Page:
• Recommendations of the Ministry of Regional Development of Poland (the FUAs of these cities: Białystok, Gorzów Wielkopolski, Lublin, Olsztyn, Rzeszów, Zielona Góra and Wrocław);
  • Strategic studies of regions (the FUAs of the Central Subregion and Łódź);
  • Prior cooperation of communes (the FUAs of Trójmiasto, Poznań and Szczecin);
  • Expertise (the FUAs of Bydgosko-Toruński and Kielce);
  • The decision of the ITI association (the FUAs of Kraków, Opole and Warszawa).
Therefore, it seems that for the effectiveness of spatial planning policy and scientific research, an attempt to delimitate urban sprawl in Poland should be made. Verification of the territorial scope of the delimitation of FUA and ITI is justified by the previously mentioned problem of underestimation, which may result in non-intervention by peripheral communes. These are communes which, on the one hand, are particularly exposed to the negative effects of urban sprawl, and on the other, their current state of development allows for limiting the chaotic location of buildings.
The theoretical framework for the urban sprawl delimitation procedure can be found in the so-called Urban Metric System (the UMS). The UMS is embedded in the rich theoretical achievements of spatial planning, starting from the concept of von Thünen. Since the mid-1980s, the UMS has been developed by L.-N. Tellier [75,76,77,78,79]. Tellier, based on the achievements of von Thünen and Weber, formulated the problem of attraction–repulsion. It should also be noted here that Ottaviano and Thisse [80] define the problem of attraction and repulsion forces as the foundation of the New Economic Geography proposed by Krugman in the 1990s. The problem of attraction and repulsion forces boils down to finding, in the geographical space, the optimal location of point D relative to the triangle of points A1, A2 (Attraction) and R (Repulsion). Optimality is understood as equating the weight of the repulsive force generated by R with the weight of the attractive forces exerted by A1 and A2. In the years 2017–2018, Tellier proposed the final UMS model, which allows mathematical delimitation of urban sprawl using the spatial distribution of residents and jobs. In the assumptions of the model [68], every household and business entity in each zone of the urban area is characterized by equally high preferences for a location in the city center. Because not all entities can take a location in the city center, for spatial and financial reasons (business entities are willing to pay a higher price for a central location than households), each entity is forced to consider a different, external location. This location, however, shows varying costs of transport to the city center, which has the largest share of jobs. Increasing transport costs along with the distance affect both the reduction of land prices and prices of residential buildings. Thus, from the point of view of real estate prices, the city center exerts a repulsive force on individuals, and suburbs an attracting force. The urban sprawl delimitation is therefore the result of the interaction of attractive and repulsive forces, and ultimately the units are located where the net result of attractive and repulsive forces is zero. The boundary of the urban area is determined by the “zero resultant radius”, that is, the distance at which the repulsive effect starts to exceed the attractive factors.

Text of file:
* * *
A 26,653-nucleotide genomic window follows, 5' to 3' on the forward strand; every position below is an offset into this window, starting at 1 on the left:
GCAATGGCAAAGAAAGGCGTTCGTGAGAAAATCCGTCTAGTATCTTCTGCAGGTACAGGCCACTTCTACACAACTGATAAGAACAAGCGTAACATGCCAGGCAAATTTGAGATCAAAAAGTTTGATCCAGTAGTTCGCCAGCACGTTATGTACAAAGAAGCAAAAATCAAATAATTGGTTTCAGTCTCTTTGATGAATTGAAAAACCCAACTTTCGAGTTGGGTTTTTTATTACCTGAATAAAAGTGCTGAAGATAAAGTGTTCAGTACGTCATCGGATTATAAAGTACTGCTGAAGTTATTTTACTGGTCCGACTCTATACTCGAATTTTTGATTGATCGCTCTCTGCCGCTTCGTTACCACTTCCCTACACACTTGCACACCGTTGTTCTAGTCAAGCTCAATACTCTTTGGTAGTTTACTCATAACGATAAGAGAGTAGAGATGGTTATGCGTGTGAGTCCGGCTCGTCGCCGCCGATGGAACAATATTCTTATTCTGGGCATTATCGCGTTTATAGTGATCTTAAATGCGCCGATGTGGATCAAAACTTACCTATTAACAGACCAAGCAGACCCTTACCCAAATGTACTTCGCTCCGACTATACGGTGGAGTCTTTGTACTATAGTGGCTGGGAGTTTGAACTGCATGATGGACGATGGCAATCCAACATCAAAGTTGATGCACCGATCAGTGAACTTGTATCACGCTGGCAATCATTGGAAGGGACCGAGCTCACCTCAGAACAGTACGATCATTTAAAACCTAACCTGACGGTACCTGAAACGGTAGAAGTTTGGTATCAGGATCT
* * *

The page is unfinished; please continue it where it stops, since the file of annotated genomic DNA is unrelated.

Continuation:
3. Materials and Methods

The starting point for the proposed method of delimitation is the cited definition of urban sprawl, i.e., “chaotic changes in the spatial structure of suburban communes resulting from the intensification of suburbanization, with a low degree of control of these processes on the part of spatial policy.” This definition reveals the necessity to measure the spatial structure, but also the causes of the phenomenon, related to migration processes and spatial policy. The latter, indicating the reasons, can be the basis for signaling the process. They do not ultimately determine whether this phenomenon actually occurs, because it requires the identification of the spatial structure but may indicate delimitation. At the same time, the question arises about the communes that should be examined (i.e., how far from the core city to reach in the study).
Considering the above, two stages of delimitation were adopted: the first setting the maximum range of research; the second within the designated range are studies on the possibility of urban sprawl.

3.1. The Maximum Research Range